Since thermal imaging is an expanding market – with new applications springing up continuously – there is an ever-growing variety of infrared cameras available. Choosing the perfect one might seem complicated, so here are a few of the choices available.
A number of factors come into play when it comes to selecting the most appropriate infrared camera: durability, ease of operation, temperature range, detector size, lens angle, sensitivity, as well as voice annotation and reporting capabilities. Another very important consideration is the work environment.
If you manage a property in Toronto, chances are there is a Thyssenkrupp elevator in it, since this group operates over 2,000 elevators around the city. If there is an issue with it, you won’t need to get worried – we have a direct working relationship with them.
Elevator shafts built with hollow blocks represent a constant danger of leaking and water damage. Unlike a concrete wall, such blocks continuously accumulate water from the surrounding environment. Even though nothing can be done to prevent this natural process from happening, there is a solution that ensures complete waterproofing of the wall and the floor.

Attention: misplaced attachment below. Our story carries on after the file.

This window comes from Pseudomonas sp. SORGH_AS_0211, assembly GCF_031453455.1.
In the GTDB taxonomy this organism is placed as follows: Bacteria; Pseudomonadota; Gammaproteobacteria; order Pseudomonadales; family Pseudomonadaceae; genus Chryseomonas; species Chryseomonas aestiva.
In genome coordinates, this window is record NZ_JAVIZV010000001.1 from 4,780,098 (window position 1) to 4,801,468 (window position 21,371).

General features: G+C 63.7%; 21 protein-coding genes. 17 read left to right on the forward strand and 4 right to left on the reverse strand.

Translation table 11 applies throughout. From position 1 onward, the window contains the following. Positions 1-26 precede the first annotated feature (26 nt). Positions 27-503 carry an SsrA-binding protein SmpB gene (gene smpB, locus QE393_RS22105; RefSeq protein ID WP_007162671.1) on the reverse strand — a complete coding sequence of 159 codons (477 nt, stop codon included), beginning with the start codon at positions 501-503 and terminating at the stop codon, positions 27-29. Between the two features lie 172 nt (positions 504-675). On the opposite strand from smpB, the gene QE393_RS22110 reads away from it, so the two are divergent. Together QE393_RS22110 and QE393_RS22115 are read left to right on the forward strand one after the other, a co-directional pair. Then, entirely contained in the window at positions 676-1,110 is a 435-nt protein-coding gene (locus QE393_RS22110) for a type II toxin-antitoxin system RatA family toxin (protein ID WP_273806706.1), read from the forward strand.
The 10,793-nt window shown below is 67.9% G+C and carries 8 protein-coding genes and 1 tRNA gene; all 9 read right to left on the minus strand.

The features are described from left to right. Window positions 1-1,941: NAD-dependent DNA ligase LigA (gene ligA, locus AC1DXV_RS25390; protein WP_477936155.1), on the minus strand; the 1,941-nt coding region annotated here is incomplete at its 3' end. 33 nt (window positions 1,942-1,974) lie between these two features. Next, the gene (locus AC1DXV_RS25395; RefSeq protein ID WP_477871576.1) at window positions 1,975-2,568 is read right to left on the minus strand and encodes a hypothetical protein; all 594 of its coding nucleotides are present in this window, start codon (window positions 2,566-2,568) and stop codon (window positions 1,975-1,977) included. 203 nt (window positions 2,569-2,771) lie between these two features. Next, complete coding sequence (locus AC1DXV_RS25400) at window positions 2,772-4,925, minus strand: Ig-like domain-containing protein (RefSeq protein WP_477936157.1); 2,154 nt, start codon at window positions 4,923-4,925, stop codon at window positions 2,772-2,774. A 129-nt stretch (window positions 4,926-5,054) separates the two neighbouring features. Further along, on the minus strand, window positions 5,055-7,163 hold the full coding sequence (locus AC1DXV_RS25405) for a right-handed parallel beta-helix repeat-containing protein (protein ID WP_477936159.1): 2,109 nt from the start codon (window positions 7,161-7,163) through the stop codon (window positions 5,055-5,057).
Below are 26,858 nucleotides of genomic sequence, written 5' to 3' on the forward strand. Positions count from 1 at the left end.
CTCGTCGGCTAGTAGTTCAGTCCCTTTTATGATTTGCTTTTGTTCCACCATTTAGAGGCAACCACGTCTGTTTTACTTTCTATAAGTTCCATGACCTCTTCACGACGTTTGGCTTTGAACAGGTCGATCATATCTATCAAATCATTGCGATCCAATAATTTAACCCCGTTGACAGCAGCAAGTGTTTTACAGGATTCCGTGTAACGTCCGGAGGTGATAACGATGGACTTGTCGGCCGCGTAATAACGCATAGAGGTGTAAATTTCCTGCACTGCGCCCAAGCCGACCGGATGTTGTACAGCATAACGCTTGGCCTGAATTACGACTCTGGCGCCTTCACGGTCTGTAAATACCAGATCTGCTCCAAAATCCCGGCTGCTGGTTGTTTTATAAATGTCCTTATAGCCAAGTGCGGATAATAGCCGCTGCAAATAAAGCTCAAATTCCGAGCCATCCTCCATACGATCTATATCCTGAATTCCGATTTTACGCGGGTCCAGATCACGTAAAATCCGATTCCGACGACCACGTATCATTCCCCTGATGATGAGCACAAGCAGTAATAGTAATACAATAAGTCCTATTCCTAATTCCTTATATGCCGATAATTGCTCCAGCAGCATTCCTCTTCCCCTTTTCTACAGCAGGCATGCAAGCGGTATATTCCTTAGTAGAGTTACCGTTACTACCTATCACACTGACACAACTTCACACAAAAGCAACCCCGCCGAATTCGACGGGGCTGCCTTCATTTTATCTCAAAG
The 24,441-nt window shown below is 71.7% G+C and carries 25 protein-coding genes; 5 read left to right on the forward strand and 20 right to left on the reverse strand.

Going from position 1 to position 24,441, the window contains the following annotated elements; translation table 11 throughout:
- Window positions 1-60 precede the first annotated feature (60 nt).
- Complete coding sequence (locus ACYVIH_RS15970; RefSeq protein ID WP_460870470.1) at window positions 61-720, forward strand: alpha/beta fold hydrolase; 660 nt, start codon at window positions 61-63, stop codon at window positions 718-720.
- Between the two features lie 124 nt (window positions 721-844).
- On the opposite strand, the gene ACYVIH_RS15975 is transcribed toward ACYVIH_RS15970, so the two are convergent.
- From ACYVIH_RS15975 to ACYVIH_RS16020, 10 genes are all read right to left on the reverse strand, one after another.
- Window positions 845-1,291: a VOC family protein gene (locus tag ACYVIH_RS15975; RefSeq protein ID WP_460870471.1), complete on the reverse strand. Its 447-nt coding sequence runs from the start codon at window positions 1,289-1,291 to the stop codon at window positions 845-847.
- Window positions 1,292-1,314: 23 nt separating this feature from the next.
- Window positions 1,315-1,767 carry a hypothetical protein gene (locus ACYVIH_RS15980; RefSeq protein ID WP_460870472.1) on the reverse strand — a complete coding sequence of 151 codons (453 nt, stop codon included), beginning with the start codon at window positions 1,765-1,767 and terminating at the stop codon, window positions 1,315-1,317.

Even though wall cracks tend to be the most frequent cause of a flooded elevator shaft (a cracked floor is far less likely, due to its depth), they are not the only ones to blame.
The challenging aspect of repairing elevator shafts is having to work from the negative side (the inside), for obvious reasons. Floor-wall cold joints, as well as cracking throughout shaft walls and floor, is what causes the shaft to leak, inevitably leading to ruined elevator equipment. As a result, the elevator is shut down.
It might sound like a leaking elevator shaft is not a huge deal – after all, nobody’s apartment is getting flooded. Would any tenant like to climb to their Nth floor, though, because the elevator isn’t working? That’s exactly what will happen, since water accumulating in the shaft will eventually ruin elevator equipment, causing a complete shutdown.